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    Default Re: Choker Chain

    Your dad started you out right didn't he pulpwooding right off the bat. No mercey in that I'm sure and I know why you hate the cable so much because working with your dad I bet I could tell you which end of the cable you had. [img]/w3tcompact/icons/smile.gif[/img]
    They have made many advancements in the wire rope thats used today but nothing is perfect.
    Once a cable starts cutting strands I take it out of service and give it to the farmer down the street he loves me for it and I'm glad to be rid of it. But some day you don't have an extra choker around so you have to use the frayed cable or stop what your doing. Which do you think the average person does---just keep on gettin it--thats all you can do if you want to make a living.
    Gordon


  8. #28
    Veteran Member gordon's Avatar
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    Default Re: Choker Chain

    I also ment to say yes a tangled chain beats a cut anything any day of the week.
    I must admit most of the tangles in the chain are my fault by sometimes rushing it takes me longer, you ought to see me with a 100 foot extension cord if you want to see something funny ==knot city. It you take the time to lay the chain it will work great for you thats for sure.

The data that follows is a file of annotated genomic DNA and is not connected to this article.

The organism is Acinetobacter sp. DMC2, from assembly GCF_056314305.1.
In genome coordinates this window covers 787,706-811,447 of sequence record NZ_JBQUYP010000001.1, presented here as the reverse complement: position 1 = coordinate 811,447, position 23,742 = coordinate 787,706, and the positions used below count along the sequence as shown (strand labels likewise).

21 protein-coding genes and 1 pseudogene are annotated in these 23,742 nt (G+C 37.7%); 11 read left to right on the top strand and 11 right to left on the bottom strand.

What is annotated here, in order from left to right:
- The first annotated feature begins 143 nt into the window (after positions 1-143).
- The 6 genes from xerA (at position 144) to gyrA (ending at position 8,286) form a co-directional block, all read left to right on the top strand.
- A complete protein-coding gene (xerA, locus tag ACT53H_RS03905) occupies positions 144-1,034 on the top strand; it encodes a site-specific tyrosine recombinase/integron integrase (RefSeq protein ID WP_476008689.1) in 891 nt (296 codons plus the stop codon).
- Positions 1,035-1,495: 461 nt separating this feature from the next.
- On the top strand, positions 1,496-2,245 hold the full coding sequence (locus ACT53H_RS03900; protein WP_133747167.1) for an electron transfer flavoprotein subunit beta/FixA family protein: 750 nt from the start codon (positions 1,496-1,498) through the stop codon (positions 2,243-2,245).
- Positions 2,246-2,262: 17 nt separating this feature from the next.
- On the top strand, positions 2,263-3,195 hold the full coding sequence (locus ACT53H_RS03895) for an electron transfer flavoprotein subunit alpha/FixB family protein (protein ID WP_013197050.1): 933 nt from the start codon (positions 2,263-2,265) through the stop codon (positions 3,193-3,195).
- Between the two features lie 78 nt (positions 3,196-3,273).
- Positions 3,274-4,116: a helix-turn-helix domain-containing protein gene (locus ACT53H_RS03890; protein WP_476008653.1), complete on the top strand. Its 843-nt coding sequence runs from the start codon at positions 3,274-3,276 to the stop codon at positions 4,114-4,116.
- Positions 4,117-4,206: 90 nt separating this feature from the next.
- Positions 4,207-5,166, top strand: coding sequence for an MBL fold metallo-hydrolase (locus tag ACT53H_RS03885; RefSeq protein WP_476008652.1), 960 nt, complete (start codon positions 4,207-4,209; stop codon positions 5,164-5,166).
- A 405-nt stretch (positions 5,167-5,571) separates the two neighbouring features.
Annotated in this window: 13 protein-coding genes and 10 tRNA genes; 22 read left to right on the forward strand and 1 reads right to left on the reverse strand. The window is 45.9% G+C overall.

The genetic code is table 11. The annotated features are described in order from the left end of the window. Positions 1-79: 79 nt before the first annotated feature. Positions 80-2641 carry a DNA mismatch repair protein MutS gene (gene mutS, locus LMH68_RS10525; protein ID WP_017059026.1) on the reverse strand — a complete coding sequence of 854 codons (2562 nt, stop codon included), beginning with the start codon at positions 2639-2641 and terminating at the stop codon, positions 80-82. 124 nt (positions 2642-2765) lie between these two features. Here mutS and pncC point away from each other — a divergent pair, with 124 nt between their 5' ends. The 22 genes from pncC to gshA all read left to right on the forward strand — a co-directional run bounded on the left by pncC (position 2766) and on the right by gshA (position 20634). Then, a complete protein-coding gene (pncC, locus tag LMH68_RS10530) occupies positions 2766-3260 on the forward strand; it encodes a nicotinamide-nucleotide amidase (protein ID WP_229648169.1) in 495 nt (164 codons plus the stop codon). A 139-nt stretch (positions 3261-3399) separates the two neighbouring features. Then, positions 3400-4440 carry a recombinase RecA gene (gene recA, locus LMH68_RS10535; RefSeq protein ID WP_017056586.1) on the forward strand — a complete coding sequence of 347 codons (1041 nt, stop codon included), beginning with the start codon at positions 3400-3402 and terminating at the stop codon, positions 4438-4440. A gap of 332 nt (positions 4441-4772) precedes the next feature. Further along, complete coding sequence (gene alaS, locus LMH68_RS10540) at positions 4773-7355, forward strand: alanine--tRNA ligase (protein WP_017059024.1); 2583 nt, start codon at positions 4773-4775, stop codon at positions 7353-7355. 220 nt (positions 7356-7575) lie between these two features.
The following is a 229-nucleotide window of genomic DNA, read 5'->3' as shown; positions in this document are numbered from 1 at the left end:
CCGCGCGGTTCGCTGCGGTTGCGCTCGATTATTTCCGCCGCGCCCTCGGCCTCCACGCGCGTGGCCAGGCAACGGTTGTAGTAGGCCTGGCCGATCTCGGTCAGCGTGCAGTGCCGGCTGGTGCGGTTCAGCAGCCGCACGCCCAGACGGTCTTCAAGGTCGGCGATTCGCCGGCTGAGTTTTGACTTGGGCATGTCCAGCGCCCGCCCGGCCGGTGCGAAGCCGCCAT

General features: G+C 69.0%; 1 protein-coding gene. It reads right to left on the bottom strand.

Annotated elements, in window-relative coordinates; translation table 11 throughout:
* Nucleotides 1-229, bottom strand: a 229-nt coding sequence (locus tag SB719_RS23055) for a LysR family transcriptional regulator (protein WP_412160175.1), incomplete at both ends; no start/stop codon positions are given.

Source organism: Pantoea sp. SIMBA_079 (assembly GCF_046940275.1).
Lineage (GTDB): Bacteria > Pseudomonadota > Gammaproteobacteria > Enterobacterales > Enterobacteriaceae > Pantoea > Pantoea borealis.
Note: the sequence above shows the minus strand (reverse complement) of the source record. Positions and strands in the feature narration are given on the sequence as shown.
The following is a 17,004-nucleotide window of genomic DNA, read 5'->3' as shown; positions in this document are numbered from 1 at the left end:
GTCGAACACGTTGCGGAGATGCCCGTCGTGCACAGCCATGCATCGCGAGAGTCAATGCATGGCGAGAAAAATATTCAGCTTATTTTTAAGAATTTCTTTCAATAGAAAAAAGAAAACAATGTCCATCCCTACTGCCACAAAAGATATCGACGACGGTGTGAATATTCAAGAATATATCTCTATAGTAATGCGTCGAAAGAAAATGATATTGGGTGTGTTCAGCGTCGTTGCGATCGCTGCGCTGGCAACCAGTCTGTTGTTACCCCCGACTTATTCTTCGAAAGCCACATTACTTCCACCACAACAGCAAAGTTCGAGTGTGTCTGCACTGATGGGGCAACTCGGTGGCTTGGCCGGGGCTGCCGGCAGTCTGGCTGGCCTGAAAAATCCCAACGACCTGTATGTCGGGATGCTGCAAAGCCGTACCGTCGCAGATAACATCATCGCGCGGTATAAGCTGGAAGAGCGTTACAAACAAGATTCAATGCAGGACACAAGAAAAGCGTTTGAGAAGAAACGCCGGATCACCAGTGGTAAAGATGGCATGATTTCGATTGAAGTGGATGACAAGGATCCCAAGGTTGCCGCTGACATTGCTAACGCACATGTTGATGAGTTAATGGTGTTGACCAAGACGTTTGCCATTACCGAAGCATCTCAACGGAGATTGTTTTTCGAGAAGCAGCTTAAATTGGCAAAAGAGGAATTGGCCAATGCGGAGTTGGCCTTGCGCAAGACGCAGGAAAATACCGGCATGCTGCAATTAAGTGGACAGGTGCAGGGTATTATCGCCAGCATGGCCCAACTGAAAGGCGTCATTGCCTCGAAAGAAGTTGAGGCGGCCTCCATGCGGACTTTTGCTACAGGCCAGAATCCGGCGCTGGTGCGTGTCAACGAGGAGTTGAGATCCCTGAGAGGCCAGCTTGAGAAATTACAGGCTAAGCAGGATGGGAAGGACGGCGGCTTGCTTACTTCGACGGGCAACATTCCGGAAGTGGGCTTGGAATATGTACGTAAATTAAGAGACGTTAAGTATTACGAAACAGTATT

Gordon


  9. #29
    Elite Member
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    EarthForce EF-5 mini-TLB (2001)

    Default Re: Choker Chain

    Often, I'm not "logging" so much as I am "brushing". I use them to pull up small trees and clear the woods of the downed trees and scrub. That's why I put choker hooks on both ends of a 10' chain. That way I put a grab ring in the center and two bundles of whatever on either side, and drag it all out.

    Mark


  10. #30
    Platinum Member
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    Edgewood, New Mexico
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    JD4100

    Default Re: Choker Chain

    Boy, I sure didn't mean to start such a fuss. Let me start by saying that I'm not a logger, I'm a forester who works with loggers and around loggers. My experience is only in western forests (big logs, steep slopes). I think the main reason that loggers prefer them is that dragging the line and setting chokers is far easier and quicker than anything else (time is $). This is particularly true in brush or on steep slopes when pulling a choker at the end of a 100' bull line. I don't really seem to see many chokers wear out or break very often. Most of the people I work with use 5/8 to 3/4" cable. But I did a job myself one time skidding tree-length fuelwood with 1/2" cable chokers and a ford tractor. We probably moved 300+ cords of wood and the chokers were just like new when we were done. Whats really nice about chokers is that by running the winch line (bull line) through several chokers, you can set multiple logs to bunch up into a "turn" by reeling up the winch line. This might wind up as a tangly mess if chains were used this way. I do guess you could rip your hands from a fraying cable, but it doesn't seem to be too common on the jobsite.